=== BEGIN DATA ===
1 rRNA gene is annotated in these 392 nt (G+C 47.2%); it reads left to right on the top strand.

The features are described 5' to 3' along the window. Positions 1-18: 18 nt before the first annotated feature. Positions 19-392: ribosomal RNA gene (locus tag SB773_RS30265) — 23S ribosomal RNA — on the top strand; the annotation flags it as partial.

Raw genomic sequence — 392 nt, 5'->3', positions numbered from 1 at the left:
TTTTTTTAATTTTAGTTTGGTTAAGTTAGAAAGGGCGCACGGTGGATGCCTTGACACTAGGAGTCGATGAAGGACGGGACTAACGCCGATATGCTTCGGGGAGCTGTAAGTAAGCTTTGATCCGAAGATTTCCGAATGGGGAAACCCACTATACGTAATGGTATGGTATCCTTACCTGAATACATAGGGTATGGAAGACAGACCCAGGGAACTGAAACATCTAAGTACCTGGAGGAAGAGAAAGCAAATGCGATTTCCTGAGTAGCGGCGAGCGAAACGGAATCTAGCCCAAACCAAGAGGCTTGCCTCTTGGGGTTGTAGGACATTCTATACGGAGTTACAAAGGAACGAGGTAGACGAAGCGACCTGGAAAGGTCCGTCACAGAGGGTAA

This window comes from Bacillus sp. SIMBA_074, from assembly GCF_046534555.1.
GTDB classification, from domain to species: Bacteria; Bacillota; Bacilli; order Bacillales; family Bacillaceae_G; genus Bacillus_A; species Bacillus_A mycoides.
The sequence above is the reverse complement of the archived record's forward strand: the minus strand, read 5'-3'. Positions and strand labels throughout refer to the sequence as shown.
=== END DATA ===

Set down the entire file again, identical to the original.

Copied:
1 rRNA gene is annotated in these 392 nt (G+C 47.2%); it reads left to right on the top strand.

The features are described 5' to 3' along the window. Positions 1-18: 18 nt before the first annotated feature. Positions 19-392: ribosomal RNA gene (locus tag SB773_RS30265) — 23S ribosomal RNA — on the top strand; the annotation flags it as partial.

Raw genomic sequence — 392 nt, 5'->3', positions numbered from 1 at the left:
TTTTTTTAATTTTAGTTTGGTTAAGTTAGAAAGGGCGCACGGTGGATGCCTTGACACTAGGAGTCGATGAAGGACGGGACTAACGCCGATATGCTTCGGGGAGCTGTAAGTAAGCTTTGATCCGAAGATTTCCGAATGGGGAAACCCACTATACGTAATGGTATGGTATCCTTACCTGAATACATAGGGTATGGAAGACAGACCCAGGGAACTGAAACATCTAAGTACCTGGAGGAAGAGAAAGCAAATGCGATTTCCTGAGTAGCGGCGAGCGAAACGGAATCTAGCCCAAACCAAGAGGCTTGCCTCTTGGGGTTGTAGGACATTCTATACGGAGTTACAAAGGAACGAGGTAGACGAAGCGACCTGGAAAGGTCCGTCACAGAGGGTAA

This window comes from Bacillus sp. SIMBA_074, from assembly GCF_046534555.1.
GTDB classification, from domain to species: Bacteria; Bacillota; Bacilli; order Bacillales; family Bacillaceae_G; genus Bacillus_A; species Bacillus_A mycoides.
The sequence above is the reverse complement of the archived record's forward strand: the minus strand, read 5'-3'. Positions and strand labels throughout refer to the sequence as shown.